YouTube’s CEO Susan Wojcicki has announced a series of actions to further combat violent or extremist content in the company's latest blog post.
In the post, Wojcicki admitted that while the platform has been "a force for creativity, learning and access to information", a "more troubling side" has emerged to mislead, manipulate, harass or even harm.
Having mentioned several policies it has employed, including tightening policies on content that can appear on YouTube or earn revenue for creators and new machine learning technology, as well as increasing its enforcement teams, Wojcicki said they are taking further actions to combat unsavoury content.
"Since June, our trust and safety teams have manually reviewed nearly 2 million videos for violent extremist content, helping train our machine-learning technology to identify similar videos in the future," she said.
"Human reviewers remain essential to both removing content and training machine learning systems because human judgement is critical to making contextualised decisions on content. "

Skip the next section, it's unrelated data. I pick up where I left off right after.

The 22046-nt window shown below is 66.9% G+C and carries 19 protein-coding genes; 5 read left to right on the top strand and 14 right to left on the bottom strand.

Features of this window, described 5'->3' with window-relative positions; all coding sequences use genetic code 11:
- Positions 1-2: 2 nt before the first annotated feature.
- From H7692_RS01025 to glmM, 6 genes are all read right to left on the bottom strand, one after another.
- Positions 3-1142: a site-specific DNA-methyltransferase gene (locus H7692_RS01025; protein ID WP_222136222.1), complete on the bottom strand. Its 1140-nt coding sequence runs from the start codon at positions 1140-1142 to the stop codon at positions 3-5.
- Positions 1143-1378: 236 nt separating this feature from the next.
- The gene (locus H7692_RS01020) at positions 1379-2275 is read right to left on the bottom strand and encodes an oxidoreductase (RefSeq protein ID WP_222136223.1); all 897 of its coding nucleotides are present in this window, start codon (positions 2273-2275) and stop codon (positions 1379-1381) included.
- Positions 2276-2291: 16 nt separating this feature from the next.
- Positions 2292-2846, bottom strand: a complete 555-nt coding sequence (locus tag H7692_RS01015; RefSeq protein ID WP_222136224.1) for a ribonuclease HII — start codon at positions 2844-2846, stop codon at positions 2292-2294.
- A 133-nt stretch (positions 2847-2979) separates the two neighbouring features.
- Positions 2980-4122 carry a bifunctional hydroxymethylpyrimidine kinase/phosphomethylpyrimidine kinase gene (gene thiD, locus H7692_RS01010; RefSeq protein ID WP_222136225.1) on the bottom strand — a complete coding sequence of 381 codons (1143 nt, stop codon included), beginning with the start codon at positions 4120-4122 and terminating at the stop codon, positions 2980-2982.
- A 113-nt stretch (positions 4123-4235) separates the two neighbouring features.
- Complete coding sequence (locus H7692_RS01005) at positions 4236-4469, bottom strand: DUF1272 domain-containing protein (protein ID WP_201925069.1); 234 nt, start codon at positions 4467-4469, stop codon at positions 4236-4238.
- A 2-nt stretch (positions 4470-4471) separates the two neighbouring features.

Adding on to that, Wojcicki said the video platform is planning to take on extra staff to work on addressing content that might violate policies in 2018 - up to 10,000.
She said the company is expanding the network of academics, industry groups and subject matter experts to better understand emerging issues.
Wojcicki also promised that the tech giant will be creating a regular report to provide more aggregate data about the flags it receives and the actions it takes to bring more transparency.
The video platform has not experienced smooth sailing this year. This Tuesday, YouTube's patent company Google is involved in a rare public spat which it said it would block its video streaming application YouTube from two Amazon.com Inc devices, Echo Show and Fire TV, and criticised Amazon for not selling Google hardware.
In March 2017, YouTube has come under fire after an investigation by The Times witnessed advertising appearing next to extremist content. Major advertisers including Amazon, Cadbury, eBay, Mars, Diageo, Adidas, HP and Deutsche Bank stopped advertising on YouTube over concerns.
YouTube's patent company Google was also accused of a lack of transparency in data when reporting advertising results.